The American invasion of Iraq is ten years old this week. Startling that ten years have passed so quickly, even more startling that the Iran/Afghanistan military anti-terrorist adventure is still going on, the longest such adventure in American history. We've spent three trillion-plus dollars, incurred the loss of hundreds of thousands of lives of fighters and civilians in three different countries. And to what end, exactly? It's painful that punditocracy revisiting the origins of this war this past week had no clear answer, but more than that, ten years later they seem resigned to the lack of an answer. The prevailing attitude seems to be that the Iraq War was unfortunate (at least we can all agree on that), not immoral. A bad choice, but not a character-destroying one -- like buying shoes that turn out not to fit, and after wearing them a while, you end up throwing them away and eating the cost. If only we could.
The most disturbing trend that started with the post 9/11 march to war and still continues is the persistent gap between what many Americans want and what our elected officials do. A vast majority of the American public opposed going to war; we went anyway. A similar majority is pro-choice, pro-marriage equality, pro-government spending on things like Social Security and education, and so on. Yet our elected officials, a dangerous mix of emboldened Tea Party ideologues and pathologically timid Democrats, have over the last decade tilted in the other direction and now we have a federal government that hardly works at all.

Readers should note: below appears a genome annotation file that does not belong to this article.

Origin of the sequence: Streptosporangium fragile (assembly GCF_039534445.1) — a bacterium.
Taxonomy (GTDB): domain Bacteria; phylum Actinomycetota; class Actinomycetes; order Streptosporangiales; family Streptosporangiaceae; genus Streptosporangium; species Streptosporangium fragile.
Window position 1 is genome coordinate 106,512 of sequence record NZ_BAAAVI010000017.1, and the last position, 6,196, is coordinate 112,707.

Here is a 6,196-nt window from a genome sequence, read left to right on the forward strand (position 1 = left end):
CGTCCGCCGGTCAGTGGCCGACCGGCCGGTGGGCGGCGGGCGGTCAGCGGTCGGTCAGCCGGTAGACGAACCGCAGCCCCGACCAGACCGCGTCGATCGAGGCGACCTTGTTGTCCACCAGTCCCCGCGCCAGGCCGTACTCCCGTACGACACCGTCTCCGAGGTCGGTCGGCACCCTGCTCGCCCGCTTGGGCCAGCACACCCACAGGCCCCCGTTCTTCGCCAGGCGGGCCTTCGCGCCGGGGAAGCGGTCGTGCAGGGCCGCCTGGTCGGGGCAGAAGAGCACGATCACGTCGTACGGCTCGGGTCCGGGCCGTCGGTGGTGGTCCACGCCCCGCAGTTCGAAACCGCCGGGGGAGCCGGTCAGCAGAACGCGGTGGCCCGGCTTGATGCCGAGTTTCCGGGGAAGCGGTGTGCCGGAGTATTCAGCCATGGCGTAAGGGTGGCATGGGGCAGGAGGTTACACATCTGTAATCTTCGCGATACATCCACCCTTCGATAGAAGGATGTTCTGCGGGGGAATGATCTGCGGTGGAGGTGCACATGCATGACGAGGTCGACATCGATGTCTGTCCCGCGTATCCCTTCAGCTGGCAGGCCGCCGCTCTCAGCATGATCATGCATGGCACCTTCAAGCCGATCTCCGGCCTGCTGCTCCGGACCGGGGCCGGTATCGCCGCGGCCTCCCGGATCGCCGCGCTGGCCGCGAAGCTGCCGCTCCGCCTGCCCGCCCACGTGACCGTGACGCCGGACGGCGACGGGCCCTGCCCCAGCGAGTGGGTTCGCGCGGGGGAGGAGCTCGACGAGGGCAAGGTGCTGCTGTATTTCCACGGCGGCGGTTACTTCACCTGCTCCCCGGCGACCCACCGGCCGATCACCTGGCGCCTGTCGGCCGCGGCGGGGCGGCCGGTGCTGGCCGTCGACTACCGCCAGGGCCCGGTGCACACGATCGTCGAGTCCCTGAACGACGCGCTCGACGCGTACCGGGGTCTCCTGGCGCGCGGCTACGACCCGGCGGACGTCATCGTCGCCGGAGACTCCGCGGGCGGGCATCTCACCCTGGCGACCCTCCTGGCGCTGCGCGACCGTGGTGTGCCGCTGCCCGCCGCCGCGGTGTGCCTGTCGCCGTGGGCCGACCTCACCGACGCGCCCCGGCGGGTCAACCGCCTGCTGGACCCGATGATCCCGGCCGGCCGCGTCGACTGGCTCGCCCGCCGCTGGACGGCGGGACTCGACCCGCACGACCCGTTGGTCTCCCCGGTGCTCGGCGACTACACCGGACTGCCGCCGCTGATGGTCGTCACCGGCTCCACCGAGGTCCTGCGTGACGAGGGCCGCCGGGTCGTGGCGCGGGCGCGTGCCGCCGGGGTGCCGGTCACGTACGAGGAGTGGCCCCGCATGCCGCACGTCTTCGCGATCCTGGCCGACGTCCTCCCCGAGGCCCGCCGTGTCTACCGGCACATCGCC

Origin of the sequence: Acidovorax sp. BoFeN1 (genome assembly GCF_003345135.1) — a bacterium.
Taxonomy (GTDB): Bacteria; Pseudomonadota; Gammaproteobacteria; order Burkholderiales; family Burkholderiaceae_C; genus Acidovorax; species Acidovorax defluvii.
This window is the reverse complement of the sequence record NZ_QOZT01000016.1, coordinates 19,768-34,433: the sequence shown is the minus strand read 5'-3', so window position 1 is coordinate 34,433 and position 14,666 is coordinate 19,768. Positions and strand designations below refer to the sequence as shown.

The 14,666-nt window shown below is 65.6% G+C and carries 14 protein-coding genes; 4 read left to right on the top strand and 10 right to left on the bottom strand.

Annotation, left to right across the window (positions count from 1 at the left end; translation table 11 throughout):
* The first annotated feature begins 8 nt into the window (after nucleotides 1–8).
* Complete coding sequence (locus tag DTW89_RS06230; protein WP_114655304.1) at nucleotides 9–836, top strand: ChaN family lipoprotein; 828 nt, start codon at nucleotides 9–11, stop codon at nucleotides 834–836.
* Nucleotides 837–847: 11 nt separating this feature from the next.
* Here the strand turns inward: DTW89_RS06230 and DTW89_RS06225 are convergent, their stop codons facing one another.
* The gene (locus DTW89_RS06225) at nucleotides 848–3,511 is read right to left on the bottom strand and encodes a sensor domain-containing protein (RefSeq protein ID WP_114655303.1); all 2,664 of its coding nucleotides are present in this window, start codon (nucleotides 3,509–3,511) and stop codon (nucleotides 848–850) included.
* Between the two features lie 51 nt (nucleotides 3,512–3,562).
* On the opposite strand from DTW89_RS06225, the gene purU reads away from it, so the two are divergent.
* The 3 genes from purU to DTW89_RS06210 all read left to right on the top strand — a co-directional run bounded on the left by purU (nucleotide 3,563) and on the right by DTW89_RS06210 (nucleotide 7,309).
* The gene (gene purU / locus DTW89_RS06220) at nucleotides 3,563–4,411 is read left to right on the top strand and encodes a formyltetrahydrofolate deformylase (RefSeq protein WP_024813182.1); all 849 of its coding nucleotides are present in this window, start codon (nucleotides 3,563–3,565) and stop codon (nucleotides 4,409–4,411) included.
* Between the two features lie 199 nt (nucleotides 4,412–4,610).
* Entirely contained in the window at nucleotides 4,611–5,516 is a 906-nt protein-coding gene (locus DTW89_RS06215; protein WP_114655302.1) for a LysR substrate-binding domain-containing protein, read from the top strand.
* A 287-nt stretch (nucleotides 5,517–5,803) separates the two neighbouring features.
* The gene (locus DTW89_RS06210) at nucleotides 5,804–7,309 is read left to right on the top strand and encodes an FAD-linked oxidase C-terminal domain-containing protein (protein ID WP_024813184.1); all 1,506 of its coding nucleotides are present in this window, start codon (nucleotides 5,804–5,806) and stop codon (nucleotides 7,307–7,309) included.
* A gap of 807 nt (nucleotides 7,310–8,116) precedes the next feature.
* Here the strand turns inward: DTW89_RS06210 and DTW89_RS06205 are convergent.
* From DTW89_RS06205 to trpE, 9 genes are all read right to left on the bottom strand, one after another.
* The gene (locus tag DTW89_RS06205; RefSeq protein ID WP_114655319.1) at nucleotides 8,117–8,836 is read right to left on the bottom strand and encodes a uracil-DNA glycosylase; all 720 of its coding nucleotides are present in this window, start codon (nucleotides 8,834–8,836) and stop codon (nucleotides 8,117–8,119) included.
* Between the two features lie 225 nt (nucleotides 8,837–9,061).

Virtually all Americans hate the gridlock in Washington but very few seem to have the slightest idea as to what to do about it. It's like we're all spectators haplessly watching our collective house burn; we are distressed, maybe even distraught, but we're resigned to our misfortune. The most we can do is hope it will pass. Let the bums fight it out amongst themselves, and we'll busy ourselves with emails and Facebook and whatnot. Another development of the last decade is the exponential growth of digital communication and social media, a theoretically people-empowering development that seems to have increased distractions at exactly the same rate as it's increased the availability of information. On most days the net empowerment gain is questionable.
No wonder that it's difficult today that the run-up to the Iraq War produced massive, record-breaking demonstrations in cities around the country. I participated in one here in Hollywood, and the feeling of surging in the streets with thousands of concerned citizens was downright exhilarating. Nor was the protest just about war, it was about everything from sub-par public education to battling climate change. Many people have said that's been the opposition's downfall, that it wants too many things and can't coalesce around one -- or two. But that's a marketing critique. The fact is that many things are still wrong -- and many of the problems are interrelated -- and we should and must voice them all at once. What choice do we have? If there's one thing the digital revolution has taught us, with its apps and mobile devices that boast ever-higher numbers of features every year, it is multitasking.